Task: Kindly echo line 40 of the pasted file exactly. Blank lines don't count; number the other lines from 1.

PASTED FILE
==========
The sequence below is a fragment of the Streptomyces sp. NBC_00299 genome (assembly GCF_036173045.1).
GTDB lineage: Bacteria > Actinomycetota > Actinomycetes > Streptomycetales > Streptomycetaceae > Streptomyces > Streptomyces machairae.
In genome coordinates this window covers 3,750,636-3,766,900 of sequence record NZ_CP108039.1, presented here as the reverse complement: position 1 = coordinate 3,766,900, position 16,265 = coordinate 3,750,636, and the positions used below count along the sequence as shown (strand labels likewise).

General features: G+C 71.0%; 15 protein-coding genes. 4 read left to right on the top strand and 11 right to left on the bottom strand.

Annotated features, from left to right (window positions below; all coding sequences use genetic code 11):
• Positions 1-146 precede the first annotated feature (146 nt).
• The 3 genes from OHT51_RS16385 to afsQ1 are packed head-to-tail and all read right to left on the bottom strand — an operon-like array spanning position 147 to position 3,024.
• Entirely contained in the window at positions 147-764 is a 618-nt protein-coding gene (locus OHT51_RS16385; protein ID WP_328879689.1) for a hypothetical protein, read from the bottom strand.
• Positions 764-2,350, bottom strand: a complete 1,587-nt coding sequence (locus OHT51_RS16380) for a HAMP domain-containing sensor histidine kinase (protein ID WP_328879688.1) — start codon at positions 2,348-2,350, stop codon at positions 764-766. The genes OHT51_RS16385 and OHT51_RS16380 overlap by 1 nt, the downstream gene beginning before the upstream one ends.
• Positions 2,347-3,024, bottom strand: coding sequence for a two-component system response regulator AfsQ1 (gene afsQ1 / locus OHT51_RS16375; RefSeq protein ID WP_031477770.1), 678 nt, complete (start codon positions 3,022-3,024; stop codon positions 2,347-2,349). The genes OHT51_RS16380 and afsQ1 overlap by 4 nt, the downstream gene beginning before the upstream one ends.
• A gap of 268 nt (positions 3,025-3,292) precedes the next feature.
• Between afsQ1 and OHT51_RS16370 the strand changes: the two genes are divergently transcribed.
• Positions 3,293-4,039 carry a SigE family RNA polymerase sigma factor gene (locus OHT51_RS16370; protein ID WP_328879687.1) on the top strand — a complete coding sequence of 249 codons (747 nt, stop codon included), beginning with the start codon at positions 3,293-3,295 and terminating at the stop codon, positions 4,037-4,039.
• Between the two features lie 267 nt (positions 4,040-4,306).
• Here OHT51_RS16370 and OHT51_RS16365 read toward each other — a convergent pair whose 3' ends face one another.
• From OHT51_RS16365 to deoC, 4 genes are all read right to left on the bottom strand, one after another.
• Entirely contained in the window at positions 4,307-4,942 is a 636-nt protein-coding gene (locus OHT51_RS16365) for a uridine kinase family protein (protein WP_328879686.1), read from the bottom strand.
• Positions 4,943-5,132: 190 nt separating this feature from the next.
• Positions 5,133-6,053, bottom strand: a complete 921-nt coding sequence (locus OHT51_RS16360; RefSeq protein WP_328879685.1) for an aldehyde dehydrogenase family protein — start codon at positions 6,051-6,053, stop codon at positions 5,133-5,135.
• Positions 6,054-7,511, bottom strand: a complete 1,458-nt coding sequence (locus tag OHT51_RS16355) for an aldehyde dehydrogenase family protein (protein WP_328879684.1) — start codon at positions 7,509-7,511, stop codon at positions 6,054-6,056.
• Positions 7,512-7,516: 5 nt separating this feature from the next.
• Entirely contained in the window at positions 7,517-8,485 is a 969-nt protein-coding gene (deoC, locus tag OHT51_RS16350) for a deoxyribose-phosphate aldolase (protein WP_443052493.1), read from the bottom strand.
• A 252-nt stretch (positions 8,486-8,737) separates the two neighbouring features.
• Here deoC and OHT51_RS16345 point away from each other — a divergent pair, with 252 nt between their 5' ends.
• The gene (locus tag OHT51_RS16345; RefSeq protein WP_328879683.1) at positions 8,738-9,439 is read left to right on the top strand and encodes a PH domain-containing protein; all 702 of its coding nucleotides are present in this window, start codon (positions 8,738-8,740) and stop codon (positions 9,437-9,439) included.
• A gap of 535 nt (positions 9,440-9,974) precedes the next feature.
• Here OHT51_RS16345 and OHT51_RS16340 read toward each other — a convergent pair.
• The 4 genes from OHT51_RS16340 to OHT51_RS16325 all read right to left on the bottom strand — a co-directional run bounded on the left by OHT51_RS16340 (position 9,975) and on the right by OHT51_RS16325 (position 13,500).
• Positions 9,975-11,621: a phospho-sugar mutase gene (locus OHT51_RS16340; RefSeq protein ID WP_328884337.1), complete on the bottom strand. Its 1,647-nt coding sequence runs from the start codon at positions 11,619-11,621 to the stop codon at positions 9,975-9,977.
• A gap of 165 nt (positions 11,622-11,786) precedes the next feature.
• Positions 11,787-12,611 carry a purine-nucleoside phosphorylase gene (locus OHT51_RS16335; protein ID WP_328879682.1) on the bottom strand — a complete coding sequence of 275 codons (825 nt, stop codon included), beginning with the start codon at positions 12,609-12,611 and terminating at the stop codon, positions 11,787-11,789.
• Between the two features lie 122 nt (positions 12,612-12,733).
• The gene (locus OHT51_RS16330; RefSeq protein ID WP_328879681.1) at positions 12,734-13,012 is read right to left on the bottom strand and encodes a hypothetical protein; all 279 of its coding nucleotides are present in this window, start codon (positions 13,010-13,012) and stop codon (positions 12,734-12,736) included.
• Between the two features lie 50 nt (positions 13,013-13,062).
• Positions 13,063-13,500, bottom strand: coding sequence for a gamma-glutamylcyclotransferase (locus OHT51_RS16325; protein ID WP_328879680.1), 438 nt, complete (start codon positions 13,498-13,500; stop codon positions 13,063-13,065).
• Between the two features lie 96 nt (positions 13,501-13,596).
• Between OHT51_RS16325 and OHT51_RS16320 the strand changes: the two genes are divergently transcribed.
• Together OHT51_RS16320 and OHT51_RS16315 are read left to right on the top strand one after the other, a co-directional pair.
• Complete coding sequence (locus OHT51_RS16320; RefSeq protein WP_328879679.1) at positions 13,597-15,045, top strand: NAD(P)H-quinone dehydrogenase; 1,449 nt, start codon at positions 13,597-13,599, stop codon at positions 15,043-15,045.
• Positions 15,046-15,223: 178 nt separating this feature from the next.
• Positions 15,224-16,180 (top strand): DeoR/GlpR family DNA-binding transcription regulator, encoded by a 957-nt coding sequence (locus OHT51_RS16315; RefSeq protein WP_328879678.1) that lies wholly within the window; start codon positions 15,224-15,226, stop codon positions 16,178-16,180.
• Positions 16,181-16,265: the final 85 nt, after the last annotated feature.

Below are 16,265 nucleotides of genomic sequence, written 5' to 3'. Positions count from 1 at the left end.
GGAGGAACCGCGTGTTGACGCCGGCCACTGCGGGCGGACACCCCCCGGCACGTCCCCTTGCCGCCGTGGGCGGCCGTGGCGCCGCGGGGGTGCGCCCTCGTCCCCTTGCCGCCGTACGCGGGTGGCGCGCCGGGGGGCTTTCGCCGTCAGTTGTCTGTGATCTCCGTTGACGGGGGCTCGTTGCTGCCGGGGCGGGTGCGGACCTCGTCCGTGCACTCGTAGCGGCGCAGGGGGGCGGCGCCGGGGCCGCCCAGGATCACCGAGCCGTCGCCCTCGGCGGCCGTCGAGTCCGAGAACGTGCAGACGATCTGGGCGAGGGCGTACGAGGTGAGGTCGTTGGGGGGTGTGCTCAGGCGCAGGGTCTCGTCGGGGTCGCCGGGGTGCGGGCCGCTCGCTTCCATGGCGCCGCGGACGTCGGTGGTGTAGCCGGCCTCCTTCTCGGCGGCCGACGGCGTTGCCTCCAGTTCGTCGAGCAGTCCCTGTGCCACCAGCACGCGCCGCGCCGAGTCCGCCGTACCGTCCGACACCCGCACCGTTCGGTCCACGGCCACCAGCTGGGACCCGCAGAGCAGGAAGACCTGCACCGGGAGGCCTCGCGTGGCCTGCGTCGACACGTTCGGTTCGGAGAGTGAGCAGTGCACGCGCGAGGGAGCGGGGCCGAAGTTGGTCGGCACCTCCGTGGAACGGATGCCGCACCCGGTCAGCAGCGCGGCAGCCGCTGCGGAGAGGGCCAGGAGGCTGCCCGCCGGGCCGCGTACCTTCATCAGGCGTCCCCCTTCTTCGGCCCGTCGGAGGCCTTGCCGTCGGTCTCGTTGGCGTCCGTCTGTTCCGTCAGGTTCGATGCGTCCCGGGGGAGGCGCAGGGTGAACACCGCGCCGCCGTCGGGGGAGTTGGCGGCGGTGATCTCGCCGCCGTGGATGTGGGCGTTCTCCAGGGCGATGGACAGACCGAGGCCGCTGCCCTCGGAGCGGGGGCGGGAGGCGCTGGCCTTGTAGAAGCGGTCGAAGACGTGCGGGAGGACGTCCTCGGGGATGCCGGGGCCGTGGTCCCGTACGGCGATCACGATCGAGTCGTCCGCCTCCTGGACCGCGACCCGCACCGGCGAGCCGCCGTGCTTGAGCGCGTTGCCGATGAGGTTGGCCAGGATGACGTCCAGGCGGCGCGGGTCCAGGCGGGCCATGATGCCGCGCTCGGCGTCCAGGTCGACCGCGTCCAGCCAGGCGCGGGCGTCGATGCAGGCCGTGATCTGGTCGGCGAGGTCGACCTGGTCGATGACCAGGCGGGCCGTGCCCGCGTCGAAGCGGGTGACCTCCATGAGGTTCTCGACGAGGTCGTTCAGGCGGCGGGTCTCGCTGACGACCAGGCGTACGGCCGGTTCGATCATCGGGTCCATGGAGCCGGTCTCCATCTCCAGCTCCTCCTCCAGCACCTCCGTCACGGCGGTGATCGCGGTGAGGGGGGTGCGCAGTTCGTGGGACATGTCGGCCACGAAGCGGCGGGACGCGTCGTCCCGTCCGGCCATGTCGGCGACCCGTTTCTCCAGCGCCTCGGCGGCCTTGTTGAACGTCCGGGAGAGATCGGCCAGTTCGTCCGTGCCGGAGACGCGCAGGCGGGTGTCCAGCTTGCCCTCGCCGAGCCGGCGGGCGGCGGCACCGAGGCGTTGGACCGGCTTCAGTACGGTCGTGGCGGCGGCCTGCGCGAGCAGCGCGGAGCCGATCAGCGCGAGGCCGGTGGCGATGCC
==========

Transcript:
• Positions 15,046-15,223: 178 nt separating this feature from the next.